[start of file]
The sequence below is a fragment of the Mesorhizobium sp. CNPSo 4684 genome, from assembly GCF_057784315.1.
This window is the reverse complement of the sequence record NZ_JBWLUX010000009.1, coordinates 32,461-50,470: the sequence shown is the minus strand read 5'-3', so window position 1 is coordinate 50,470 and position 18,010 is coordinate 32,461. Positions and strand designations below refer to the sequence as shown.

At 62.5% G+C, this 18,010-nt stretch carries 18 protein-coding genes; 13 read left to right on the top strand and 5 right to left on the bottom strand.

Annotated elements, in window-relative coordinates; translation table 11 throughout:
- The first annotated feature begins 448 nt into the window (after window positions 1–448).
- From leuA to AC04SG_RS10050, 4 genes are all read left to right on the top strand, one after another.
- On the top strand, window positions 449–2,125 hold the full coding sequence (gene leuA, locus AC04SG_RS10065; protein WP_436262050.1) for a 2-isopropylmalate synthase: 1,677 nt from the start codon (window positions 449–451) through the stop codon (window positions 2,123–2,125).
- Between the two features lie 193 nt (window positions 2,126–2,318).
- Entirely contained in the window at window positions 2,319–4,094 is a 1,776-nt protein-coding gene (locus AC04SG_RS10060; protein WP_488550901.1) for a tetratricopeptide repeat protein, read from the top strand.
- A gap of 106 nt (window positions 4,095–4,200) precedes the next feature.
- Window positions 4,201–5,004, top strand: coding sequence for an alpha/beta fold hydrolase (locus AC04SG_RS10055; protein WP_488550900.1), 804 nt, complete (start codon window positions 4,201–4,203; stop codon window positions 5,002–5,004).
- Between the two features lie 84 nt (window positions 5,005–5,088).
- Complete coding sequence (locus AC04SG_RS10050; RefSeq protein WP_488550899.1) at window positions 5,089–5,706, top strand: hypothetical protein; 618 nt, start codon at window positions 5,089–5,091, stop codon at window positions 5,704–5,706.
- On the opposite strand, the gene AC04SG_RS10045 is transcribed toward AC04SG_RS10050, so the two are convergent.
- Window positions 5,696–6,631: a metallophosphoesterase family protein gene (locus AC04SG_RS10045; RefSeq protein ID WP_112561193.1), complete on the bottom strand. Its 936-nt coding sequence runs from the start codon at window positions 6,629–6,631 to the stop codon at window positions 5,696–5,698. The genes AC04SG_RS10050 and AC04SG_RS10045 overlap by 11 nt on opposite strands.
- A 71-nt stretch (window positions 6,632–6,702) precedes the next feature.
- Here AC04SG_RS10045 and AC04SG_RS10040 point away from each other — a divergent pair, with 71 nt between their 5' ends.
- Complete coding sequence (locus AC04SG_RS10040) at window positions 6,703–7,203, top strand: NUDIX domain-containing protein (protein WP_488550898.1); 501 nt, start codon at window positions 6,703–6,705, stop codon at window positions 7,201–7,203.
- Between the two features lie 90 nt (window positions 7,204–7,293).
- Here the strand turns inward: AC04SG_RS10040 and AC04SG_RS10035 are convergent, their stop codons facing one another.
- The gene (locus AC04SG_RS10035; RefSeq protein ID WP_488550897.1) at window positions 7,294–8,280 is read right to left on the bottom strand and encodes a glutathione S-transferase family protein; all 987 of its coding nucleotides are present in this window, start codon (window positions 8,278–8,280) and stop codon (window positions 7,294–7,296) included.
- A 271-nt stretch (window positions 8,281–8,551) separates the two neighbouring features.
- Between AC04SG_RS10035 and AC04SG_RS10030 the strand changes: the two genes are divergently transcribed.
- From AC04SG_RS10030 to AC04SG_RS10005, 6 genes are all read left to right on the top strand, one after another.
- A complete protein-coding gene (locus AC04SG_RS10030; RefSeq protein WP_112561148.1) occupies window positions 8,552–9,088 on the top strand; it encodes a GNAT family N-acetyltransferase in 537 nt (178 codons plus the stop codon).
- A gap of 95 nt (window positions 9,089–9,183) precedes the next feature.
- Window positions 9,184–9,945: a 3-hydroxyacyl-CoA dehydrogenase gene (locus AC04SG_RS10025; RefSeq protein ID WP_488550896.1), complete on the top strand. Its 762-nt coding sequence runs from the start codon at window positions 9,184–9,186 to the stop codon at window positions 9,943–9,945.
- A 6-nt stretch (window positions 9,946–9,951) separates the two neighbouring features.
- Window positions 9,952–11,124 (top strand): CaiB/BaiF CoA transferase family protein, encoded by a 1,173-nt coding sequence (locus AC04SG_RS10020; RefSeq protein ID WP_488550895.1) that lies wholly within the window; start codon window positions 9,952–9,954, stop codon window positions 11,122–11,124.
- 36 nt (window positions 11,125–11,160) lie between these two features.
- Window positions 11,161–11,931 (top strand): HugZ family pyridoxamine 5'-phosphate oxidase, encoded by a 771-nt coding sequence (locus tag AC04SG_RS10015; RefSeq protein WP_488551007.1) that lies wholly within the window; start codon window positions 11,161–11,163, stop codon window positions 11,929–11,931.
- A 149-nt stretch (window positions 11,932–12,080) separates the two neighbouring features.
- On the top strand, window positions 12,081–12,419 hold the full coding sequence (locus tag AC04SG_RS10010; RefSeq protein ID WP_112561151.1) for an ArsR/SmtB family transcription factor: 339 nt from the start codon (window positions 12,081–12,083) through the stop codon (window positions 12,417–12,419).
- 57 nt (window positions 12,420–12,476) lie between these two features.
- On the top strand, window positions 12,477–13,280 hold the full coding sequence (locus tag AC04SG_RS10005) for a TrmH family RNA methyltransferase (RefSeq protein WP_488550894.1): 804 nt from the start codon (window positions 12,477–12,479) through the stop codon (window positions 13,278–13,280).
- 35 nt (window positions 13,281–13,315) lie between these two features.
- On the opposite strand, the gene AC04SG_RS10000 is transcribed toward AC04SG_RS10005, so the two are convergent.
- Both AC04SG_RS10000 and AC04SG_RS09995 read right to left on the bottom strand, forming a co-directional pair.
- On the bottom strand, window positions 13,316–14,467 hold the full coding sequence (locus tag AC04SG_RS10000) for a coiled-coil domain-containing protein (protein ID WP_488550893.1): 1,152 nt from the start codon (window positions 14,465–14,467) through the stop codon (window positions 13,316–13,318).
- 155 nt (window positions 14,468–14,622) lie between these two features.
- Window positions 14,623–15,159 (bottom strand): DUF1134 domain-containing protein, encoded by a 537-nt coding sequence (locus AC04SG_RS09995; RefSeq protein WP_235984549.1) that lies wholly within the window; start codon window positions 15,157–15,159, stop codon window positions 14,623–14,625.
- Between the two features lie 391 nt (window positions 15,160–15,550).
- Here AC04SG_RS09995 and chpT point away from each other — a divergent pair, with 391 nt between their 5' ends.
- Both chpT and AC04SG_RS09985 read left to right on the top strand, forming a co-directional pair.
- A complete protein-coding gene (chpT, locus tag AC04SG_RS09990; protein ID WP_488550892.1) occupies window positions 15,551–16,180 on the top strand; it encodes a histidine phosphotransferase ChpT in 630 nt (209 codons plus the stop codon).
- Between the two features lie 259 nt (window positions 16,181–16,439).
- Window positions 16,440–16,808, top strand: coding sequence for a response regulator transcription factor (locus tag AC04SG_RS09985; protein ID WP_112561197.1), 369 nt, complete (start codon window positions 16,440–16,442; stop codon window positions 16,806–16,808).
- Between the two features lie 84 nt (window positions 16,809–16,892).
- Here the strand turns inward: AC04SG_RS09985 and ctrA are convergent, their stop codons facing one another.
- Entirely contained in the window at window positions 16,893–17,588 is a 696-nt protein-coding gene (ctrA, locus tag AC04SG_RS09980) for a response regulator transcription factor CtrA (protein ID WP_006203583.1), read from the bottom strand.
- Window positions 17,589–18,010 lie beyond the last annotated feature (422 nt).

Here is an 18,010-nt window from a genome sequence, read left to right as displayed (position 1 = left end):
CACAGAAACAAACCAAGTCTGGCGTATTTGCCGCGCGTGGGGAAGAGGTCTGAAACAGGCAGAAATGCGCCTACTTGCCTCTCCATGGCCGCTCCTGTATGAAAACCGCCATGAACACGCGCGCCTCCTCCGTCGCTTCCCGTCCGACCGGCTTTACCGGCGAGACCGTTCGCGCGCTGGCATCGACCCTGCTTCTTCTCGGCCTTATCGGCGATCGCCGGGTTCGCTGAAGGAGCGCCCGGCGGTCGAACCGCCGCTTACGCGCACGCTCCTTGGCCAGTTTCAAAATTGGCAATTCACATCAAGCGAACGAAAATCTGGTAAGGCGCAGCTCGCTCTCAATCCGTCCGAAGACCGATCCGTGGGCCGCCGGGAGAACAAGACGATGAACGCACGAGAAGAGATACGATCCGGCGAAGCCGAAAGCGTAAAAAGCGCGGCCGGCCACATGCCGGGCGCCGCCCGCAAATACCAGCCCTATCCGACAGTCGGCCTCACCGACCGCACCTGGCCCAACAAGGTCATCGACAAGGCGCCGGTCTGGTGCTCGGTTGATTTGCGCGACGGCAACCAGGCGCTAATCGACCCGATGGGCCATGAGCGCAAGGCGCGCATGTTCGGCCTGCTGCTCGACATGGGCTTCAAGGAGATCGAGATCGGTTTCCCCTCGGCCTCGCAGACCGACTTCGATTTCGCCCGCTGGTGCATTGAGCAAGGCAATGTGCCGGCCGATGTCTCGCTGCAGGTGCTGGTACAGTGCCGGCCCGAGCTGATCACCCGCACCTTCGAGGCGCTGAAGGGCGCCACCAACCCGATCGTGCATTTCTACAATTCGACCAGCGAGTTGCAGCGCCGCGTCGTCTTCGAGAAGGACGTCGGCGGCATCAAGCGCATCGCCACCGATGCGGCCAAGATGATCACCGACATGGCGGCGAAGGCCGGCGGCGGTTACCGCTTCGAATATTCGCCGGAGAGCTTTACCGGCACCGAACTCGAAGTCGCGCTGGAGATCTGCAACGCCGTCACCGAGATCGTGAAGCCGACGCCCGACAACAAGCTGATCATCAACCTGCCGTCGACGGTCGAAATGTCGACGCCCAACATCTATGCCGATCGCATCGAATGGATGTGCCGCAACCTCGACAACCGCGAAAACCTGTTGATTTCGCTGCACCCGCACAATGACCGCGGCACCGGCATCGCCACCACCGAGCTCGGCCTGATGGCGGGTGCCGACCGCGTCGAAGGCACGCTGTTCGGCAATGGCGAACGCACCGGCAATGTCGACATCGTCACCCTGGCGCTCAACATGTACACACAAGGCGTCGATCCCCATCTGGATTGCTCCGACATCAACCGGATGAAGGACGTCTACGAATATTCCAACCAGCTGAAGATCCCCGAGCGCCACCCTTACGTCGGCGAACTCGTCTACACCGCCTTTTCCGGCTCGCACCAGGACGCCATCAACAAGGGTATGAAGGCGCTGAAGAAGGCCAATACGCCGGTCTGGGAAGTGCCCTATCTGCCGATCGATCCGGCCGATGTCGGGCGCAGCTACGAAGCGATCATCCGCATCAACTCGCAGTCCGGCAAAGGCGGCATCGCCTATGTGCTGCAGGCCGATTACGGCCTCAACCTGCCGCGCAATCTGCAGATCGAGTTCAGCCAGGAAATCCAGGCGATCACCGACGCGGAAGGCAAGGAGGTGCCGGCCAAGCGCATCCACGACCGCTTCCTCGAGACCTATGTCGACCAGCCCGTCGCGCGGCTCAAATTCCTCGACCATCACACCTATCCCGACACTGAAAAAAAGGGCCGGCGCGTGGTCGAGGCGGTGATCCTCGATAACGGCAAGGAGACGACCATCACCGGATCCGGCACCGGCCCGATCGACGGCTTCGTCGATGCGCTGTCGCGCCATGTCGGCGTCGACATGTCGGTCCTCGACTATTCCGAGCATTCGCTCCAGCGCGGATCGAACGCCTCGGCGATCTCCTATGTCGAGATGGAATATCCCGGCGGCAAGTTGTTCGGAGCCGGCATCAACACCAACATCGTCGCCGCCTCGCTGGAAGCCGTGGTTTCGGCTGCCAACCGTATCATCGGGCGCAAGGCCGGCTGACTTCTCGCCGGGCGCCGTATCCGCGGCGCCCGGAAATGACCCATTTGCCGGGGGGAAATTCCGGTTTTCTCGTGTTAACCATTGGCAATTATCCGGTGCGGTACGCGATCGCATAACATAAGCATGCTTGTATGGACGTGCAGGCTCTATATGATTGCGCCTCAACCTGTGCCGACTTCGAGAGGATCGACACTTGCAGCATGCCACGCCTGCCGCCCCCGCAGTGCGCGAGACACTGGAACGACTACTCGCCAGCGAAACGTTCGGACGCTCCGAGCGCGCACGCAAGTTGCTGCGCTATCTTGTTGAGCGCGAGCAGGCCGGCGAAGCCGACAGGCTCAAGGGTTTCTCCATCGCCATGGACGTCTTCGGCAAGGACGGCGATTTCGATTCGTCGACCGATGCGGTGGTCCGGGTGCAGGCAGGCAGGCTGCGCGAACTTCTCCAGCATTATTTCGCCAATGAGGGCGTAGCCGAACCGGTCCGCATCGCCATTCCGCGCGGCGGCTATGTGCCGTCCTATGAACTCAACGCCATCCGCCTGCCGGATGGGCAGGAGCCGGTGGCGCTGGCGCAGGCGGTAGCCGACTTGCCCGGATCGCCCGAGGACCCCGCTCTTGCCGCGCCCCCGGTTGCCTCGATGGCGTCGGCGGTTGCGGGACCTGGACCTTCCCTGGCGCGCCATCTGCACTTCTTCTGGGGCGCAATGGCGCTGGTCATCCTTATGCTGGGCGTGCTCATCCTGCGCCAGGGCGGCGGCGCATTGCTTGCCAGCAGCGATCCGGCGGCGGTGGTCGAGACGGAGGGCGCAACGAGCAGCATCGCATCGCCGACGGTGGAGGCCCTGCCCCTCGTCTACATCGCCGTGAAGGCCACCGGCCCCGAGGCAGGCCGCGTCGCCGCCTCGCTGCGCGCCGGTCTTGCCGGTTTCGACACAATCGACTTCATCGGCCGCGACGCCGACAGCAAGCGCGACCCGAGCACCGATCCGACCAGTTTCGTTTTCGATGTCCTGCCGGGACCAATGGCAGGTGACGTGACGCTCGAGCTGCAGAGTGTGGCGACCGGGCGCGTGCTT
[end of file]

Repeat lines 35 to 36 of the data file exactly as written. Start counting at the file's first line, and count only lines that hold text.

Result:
- On the top strand, window positions 12,477–13,280 hold the full coding sequence (locus tag AC04SG_RS10005) for a TrmH family RNA methyltransferase (RefSeq protein WP_488550894.1): 804 nt from the start codon (window positions 12,477–12,479) through the stop codon (window positions 13,278–13,280).
- 35 nt (window positions 13,281–13,315) lie between these two features.